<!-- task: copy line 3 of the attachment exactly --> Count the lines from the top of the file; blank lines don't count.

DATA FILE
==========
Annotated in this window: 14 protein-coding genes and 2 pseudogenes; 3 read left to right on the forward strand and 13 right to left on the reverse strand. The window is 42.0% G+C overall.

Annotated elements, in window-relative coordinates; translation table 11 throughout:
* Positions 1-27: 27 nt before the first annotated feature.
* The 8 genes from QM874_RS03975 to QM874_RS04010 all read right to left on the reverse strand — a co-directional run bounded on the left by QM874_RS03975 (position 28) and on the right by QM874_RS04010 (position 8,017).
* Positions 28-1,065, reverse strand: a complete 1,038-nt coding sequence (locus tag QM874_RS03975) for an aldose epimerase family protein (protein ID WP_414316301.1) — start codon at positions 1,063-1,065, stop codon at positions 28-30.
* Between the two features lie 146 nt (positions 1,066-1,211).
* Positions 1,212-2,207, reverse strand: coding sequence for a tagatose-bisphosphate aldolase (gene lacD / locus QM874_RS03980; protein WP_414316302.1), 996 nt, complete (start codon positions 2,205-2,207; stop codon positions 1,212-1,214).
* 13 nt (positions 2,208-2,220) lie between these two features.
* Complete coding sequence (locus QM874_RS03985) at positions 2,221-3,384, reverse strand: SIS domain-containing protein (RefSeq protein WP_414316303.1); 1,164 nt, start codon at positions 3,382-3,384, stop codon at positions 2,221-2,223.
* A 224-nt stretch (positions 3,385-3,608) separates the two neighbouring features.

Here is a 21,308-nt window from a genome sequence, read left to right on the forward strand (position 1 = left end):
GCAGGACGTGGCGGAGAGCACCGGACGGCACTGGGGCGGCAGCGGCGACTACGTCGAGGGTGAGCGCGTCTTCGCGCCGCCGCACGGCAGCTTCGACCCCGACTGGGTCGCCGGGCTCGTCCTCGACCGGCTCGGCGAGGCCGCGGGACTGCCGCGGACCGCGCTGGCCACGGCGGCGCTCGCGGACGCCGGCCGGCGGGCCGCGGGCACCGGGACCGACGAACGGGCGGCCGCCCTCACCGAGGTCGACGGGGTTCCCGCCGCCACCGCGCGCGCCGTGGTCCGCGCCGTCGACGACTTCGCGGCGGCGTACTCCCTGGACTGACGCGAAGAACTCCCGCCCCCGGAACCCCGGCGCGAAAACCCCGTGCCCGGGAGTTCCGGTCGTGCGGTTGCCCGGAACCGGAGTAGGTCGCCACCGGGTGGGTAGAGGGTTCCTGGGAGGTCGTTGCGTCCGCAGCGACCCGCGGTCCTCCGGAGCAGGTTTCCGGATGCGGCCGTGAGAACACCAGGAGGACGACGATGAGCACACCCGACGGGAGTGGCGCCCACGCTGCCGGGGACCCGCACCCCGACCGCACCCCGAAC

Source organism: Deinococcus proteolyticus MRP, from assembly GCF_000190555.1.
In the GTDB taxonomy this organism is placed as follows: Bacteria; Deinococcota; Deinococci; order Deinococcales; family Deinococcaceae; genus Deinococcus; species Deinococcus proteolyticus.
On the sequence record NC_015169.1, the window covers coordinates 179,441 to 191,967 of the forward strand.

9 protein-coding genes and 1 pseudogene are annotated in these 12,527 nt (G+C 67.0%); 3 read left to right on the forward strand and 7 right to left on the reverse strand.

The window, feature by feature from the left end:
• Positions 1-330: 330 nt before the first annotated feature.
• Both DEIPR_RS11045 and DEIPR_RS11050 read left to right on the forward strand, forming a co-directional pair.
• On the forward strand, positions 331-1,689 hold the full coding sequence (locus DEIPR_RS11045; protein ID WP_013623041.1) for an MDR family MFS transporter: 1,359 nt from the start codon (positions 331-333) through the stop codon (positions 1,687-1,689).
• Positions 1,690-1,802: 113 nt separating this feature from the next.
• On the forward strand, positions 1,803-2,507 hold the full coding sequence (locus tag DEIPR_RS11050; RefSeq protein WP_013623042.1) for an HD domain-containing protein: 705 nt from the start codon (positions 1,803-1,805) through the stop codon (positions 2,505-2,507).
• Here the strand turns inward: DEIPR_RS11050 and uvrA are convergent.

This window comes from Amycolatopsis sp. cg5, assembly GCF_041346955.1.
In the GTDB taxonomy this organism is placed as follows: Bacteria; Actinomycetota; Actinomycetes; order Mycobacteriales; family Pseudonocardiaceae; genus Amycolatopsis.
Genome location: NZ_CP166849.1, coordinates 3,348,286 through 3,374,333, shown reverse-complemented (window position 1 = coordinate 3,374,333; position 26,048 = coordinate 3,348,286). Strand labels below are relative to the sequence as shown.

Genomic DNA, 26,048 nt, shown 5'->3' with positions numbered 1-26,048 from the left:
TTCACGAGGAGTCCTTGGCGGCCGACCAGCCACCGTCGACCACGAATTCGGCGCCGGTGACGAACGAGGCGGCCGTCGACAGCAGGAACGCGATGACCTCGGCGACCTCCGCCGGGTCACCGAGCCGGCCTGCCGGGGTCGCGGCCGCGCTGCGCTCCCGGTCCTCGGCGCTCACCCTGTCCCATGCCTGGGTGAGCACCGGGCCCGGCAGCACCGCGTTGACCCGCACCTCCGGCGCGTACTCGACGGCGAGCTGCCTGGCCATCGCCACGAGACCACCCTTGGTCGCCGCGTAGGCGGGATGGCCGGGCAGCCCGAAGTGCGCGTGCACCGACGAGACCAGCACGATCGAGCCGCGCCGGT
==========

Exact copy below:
* Positions 1-27: 27 nt before the first annotated feature.